The pattern is common in Christian history. A religious leader will craft a doctrine that coincides with his theological perspective (based on a misunderstanding of a few Bible texts).
Once a proposition is formulated, zealots forage through Scripture collecting passages that conflict with their theory, mercilessly twisting them into submission.
Born out of a misdirected defense of New Testament teaching related to woman’s role, a fairly new idea has evolved among some. It contends a woman may never, in any “didactical” (from the Greek didaskos) way, instruct a man in biblical matters (Fox 2006, 140ft).
The underlying error in this theory is in assigning a static definition to the term didasko (rendered “teach” in 1 Timothy 2:12). Such reveals a failure to recognize that words may be employed variously in different contexts.
For example, there is a sense in which a woman is forbidden to “speak” (laleo) in the church assembly (1 Cor. 14:34), and yet at other times she is authorized to “speak” (laleo) when singing (Eph. 5:19).
Who would contend that women may not sing in church?
Accordingly, a few years ago a small contingent in the church began insisting that because a Christian woman is forbidden to assume an authoritative teaching role by which a man is subordinated to the formal student status, there is never a circumstance where a woman might converse with a man in a context where she “teaches” (didasko).
Some alleged she may not “teach” (didasko) a man in an ordinary conversation or even answer his questions. According to their novel theory, a Christian woman would be prohibited from “teaching” her unbelieving husband the gospel. She even is forbidden to grade a correspondence course in which she writes “informational comment” which “teaches” an adult male.
Fortunately, as Bible students have examined the scriptures to see whether these things were so (Acts 17:11), this error has in large part faded from the theological scene.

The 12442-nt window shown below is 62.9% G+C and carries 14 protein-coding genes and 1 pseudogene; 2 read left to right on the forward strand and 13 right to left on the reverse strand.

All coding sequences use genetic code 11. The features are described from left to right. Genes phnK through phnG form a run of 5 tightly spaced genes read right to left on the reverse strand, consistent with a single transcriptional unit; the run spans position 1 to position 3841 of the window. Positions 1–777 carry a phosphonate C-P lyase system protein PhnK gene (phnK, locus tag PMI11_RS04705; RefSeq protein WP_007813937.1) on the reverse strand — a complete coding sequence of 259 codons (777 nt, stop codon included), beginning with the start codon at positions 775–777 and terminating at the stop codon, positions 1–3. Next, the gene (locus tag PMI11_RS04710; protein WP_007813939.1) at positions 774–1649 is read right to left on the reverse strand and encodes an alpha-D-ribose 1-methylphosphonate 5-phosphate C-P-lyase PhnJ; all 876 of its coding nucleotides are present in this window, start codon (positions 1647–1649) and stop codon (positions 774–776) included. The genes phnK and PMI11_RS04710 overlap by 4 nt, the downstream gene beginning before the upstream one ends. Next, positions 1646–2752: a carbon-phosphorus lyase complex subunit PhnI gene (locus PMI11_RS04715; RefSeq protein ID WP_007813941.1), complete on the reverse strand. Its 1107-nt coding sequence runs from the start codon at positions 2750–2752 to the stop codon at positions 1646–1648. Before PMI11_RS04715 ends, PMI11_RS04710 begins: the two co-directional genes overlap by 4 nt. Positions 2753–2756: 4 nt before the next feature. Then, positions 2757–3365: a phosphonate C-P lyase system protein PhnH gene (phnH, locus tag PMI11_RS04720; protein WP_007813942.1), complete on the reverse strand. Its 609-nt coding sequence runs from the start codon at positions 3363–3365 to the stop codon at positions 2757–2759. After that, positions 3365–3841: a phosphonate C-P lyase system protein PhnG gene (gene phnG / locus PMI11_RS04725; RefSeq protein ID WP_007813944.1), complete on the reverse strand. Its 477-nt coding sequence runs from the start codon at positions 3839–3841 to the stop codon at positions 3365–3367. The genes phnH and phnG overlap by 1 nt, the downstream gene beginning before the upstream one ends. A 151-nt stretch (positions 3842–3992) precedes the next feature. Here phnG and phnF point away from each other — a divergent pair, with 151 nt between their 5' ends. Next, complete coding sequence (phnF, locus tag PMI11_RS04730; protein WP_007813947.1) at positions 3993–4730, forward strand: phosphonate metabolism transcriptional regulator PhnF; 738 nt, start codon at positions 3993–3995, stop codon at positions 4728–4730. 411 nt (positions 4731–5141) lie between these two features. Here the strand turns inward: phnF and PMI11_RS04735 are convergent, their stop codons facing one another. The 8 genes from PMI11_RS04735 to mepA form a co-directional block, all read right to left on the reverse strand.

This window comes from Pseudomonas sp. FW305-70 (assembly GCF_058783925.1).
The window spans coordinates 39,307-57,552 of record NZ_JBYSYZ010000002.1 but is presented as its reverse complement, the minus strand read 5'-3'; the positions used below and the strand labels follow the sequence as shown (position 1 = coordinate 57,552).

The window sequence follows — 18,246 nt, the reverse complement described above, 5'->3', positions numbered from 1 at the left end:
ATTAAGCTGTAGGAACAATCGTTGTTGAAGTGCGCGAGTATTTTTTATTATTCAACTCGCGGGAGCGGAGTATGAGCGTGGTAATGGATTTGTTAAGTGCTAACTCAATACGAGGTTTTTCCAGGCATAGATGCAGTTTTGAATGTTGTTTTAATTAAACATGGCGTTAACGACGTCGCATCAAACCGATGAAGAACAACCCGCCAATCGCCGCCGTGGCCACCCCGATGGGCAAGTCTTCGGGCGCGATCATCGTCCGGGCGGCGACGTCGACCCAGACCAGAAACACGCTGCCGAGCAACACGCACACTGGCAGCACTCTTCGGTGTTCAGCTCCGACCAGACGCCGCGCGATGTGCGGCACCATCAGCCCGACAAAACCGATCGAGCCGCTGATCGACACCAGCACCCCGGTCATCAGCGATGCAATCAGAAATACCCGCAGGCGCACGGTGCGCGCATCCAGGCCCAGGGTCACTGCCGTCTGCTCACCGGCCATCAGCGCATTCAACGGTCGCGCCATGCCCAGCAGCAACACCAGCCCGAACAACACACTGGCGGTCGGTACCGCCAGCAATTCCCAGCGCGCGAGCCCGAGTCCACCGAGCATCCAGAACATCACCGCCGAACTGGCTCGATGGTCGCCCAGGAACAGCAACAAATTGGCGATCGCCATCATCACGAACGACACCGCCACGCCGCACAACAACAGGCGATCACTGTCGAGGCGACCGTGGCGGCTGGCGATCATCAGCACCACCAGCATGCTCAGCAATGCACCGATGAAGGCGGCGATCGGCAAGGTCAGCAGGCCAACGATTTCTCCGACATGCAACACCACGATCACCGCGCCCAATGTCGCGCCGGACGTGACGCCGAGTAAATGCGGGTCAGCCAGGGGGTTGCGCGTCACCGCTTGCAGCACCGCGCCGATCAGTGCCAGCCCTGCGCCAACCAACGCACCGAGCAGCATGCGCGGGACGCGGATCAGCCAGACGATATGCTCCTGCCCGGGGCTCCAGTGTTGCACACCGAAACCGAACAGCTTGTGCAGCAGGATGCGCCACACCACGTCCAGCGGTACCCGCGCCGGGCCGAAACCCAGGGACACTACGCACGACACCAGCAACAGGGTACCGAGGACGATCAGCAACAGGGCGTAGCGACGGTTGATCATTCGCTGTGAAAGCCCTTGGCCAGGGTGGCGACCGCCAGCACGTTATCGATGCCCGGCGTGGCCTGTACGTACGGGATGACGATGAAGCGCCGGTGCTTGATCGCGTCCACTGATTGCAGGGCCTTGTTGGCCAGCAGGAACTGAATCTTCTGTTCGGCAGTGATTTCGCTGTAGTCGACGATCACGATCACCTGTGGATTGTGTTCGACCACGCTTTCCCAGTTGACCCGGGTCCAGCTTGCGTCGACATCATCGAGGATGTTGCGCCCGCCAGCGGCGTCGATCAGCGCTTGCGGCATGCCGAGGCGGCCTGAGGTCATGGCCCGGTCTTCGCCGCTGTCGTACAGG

However, in light of the disruptive nature of this false doctrine, we will address the major arguments that have been posed in support of the idea that a Christian woman may never teach a man.
Didasko (To Teach)
The Greek term didasko is found ninety-seven times in the New Testament. In the King James Version it is rendered either “teach” or “taught” and is employed in several ways. This word often indicates a formal teacher-student relationship. At other times, however, with a more general meaning, didasko constitutes informal instruction, or simply a lesson conveyed.
The word frequently is used of the authoritative instruction of a formal teacher (Mt. 4:23; Acts 5:25). However, the verb can signify merely a general lesson, such as conveyed by “nature” (1 Cor. 11:14). It can denote the nurturing instruction new converts are to receive (Mt. 28:20). It can even signify the reciprocal edification of Christians singing in a worship service (Col. 3:16), with no “authority” exercised.
The context, combined with complementary information, prohibits a woman from arrogating herself to the formal role of “the teacher” in an assembly where men are subordinated to the status of students (cf. 1 Cor. 14:34-35).
In 1 Timothy 2:12, the grammatical construction of Paul’s prohibition clearly indicates that the term “teach” (didasko) in this setting is the type associated with exercising “authority.” The woman is not to teach in a situation wherein she exerts “authority” as “the teacher.”
In my commentary on Paul’s letters to Timothy and Titus, I have discussed this in detail (Jackson 2007, 60-78). In my research, I consulted dozens of scholarly works pertaining to 1 Timothy 2:12. Not once did I discover a scholar, in the church or out, who contended that this text indicates a woman can never teach (didasko) a man.
Is there any New Testament evidence that a woman, under proper circumstances, could instruct a man scripturally? How much evidence would be required? Would one example be sufficient?
How much documentation is needed to establish the fact that early Christians communed on the first day of the week? Is there anything beyond Acts 20:7? No.